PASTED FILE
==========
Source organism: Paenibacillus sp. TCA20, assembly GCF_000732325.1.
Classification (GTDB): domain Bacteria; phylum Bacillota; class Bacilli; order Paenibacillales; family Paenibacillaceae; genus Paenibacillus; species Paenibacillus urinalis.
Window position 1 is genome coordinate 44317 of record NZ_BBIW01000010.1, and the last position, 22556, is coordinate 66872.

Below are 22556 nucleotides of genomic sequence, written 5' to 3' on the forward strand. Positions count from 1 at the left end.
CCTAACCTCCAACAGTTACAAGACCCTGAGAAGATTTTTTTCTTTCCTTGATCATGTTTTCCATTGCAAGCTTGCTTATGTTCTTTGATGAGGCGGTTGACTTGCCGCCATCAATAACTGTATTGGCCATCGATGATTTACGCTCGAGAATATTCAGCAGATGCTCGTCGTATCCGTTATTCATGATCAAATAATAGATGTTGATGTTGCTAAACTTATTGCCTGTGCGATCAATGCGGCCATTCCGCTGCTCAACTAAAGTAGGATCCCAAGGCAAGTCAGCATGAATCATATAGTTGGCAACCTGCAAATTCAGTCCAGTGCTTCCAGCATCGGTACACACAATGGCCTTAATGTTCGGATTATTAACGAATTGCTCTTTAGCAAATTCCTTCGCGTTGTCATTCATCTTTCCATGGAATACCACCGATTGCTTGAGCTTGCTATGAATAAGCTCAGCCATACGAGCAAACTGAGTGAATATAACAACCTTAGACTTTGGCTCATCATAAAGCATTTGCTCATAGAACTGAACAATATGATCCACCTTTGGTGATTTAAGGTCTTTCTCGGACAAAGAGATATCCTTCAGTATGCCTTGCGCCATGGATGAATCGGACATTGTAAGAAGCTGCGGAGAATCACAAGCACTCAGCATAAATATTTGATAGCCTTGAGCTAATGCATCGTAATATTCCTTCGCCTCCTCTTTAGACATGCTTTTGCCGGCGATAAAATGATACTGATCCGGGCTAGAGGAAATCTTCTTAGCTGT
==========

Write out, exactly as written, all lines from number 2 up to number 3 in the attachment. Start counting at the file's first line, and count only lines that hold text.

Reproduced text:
Classification (GTDB): domain Bacteria; phylum Bacillota; class Bacilli; order Paenibacillales; family Paenibacillaceae; genus Paenibacillus; species Paenibacillus urinalis.
Window position 1 is genome coordinate 44317 of record NZ_BBIW01000010.1, and the last position, 22556, is coordinate 66872.